Real Estate / Portugal

“Investors have realized people in France are rushing to Portugal”

“Investors have realized people in France are rushing to Portugal”

Tariq El-Asad, Founder of Tamea International

After making a stopover in Lisbon in 2014, Tariq El-Asad, from London, became enamored with Portugal, specifically its unsung potential. Although having visited and conducted business in Portugal regularly since 2004, it was en-route the World Cup in Brazil that he sensed, quite vividly, that something great was just around the corner for the country, and soon after established the real estate consultancy Tamea International, specializing in helping investors source buildings, design concepts and execute the rest. El-Asad, who today works with a wide array of international investors and collaborates with 70 partners across Portugal, tells us how the property boom is changing the face of Lisbon.

What were the catalysts that transformed Portugal’s property market from one beset by degradation into the boom we see today?
If you were here four to five years ago, you would’ve seen most of Lisbon just falling apart, with buildings in ruins. The market conditions back then were such that landlords couldn’t even maintain let alone develop their properties; they were handcuffed by very strict rent controls. But back in 2012-2013, there was a lifting of those rent controls and that immediately unlocked the potential in the city. Everyone thinks this boom came out of nowhere. We have long recognised the potential, but the removal of rent controls was the trigger, combined with the introduction of the golden visa, non-habitual residency, the boom in tourism, and the growth of an incredible tech and start-up ecosystem supported by the Government. That combination of factors is what paved the way.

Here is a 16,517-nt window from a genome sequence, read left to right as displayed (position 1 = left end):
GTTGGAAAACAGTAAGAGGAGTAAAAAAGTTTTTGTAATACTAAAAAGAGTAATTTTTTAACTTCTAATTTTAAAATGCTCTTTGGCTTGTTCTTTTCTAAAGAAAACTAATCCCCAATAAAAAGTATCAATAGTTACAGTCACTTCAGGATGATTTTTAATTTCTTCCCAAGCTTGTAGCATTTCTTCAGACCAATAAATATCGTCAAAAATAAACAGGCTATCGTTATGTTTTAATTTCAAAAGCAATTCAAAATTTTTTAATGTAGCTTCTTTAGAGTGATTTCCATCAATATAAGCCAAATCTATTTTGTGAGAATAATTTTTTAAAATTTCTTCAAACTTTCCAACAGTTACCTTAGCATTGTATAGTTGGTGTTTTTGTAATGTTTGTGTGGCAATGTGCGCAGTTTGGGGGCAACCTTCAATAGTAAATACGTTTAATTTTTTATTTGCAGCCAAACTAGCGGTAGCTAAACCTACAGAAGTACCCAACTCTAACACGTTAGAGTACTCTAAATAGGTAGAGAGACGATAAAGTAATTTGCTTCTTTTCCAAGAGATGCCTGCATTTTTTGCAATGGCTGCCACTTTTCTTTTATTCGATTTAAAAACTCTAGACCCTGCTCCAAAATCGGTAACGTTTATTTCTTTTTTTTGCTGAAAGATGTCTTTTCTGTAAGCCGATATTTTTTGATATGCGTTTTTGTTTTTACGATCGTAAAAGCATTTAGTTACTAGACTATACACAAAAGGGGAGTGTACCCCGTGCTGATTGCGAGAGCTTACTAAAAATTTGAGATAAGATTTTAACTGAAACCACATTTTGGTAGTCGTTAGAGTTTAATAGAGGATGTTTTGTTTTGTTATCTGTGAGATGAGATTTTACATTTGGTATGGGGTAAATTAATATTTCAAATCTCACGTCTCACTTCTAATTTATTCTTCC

How are you working with investors to renovate Lisbon’s historical buildings?
Tamea International offers a ‘360 Development’ service which begins with us gaining an understanding our client’s investment targets. We then source buildings, carry out feasibility studies, develop the concept, execute the project, perform branding and marketing functions and manage the sales process. In some cases we source opportunities and invite our clients to co-invest with us while we adopt the role of project managers. Although acquisition prices for renovation projects have risen over the last few years, there are still good opportunities in the market and we are currently delivering 18% to 30% IRR on a variety of rehabilitation projects typically ranging from 12 to 36 months.

What impact do French buyers and investors have on your business?
The French make up about 15% to 20% of our business. From 2015 to 2017, there was a big jump in French investors, and we brought in French staff to help us keep up with that specific demand. Three of our five top investment clients are French or Franco-Swiss investment groups. I’m told that Portugal has peaked French curiosity in recent years and, quite naturally, French investors came to explore the market and quickly recognised the increased demand in Lisbon, particularly from France. These investors want to make the most of this opportunity and we are here to assist them.